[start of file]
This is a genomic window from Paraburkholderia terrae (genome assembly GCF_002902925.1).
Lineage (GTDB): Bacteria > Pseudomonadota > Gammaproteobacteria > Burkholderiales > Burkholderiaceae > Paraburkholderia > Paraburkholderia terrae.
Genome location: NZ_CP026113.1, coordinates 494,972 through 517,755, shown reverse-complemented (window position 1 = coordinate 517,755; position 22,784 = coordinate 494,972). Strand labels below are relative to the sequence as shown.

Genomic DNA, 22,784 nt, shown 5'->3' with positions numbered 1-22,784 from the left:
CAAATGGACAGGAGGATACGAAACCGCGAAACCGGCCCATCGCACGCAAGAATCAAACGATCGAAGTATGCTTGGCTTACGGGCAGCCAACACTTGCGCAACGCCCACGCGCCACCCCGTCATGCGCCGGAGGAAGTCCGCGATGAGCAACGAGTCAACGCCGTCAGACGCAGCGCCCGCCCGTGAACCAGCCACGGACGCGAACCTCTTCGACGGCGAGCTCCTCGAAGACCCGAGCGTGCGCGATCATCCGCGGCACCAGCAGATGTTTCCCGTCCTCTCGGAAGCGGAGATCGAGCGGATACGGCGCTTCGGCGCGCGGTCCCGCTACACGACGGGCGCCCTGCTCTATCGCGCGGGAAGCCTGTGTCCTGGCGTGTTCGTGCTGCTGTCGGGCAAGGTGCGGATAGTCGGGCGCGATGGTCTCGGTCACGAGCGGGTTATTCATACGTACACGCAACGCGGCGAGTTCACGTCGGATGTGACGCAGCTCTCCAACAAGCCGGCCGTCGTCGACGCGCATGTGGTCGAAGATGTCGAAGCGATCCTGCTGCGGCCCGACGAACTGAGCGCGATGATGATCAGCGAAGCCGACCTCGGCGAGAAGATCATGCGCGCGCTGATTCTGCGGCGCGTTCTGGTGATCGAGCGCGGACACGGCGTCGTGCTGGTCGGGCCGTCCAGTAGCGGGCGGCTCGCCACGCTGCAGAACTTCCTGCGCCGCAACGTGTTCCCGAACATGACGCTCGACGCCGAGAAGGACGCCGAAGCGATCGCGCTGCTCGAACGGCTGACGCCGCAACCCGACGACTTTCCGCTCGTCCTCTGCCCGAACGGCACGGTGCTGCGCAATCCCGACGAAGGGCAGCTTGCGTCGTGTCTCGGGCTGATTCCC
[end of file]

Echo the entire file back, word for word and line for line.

This is a genomic window from Paraburkholderia terrae (genome assembly GCF_002902925.1).
Lineage (GTDB): Bacteria > Pseudomonadota > Gammaproteobacteria > Burkholderiales > Burkholderiaceae > Paraburkholderia > Paraburkholderia terrae.
Genome location: NZ_CP026113.1, coordinates 494,972 through 517,755, shown reverse-complemented (window position 1 = coordinate 517,755; position 22,784 = coordinate 494,972). Strand labels below are relative to the sequence as shown.

Genomic DNA, 22,784 nt, shown 5'->3' with positions numbered 1-22,784 from the left:
CAAATGGACAGGAGGATACGAAACCGCGAAACCGGCCCATCGCACGCAAGAATCAAACGATCGAAGTATGCTTGGCTTACGGGCAGCCAACACTTGCGCAACGCCCACGCGCCACCCCGTCATGCGCCGGAGGAAGTCCGCGATGAGCAACGAGTCAACGCCGTCAGACGCAGCGCCCGCCCGTGAACCAGCCACGGACGCGAACCTCTTCGACGGCGAGCTCCTCGAAGACCCGAGCGTGCGCGATCATCCGCGGCACCAGCAGATGTTTCCCGTCCTCTCGGAAGCGGAGATCGAGCGGATACGGCGCTTCGGCGCGCGGTCCCGCTACACGACGGGCGCCCTGCTCTATCGCGCGGGAAGCCTGTGTCCTGGCGTGTTCGTGCTGCTGTCGGGCAAGGTGCGGATAGTCGGGCGCGATGGTCTCGGTCACGAGCGGGTTATTCATACGTACACGCAACGCGGCGAGTTCACGTCGGATGTGACGCAGCTCTCCAACAAGCCGGCCGTCGTCGACGCGCATGTGGTCGAAGATGTCGAAGCGATCCTGCTGCGGCCCGACGAACTGAGCGCGATGATGATCAGCGAAGCCGACCTCGGCGAGAAGATCATGCGCGCGCTGATTCTGCGGCGCGTTCTGGTGATCGAGCGCGGACACGGCGTCGTGCTGGTCGGGCCGTCCAGTAGCGGGCGGCTCGCCACGCTGCAGAACTTCCTGCGCCGCAACGTGTTCCCGAACATGACGCTCGACGCCGAGAAGGACGCCGAAGCGATCGCGCTGCTCGAACGGCTGACGCCGCAACCCGACGACTTTCCGCTCGTCCTCTGCCCGAACGGCACGGTGCTGCGCAATCCCGACGAAGGGCAGCTTGCGTCGTGTCTCGGGCTGATTCCC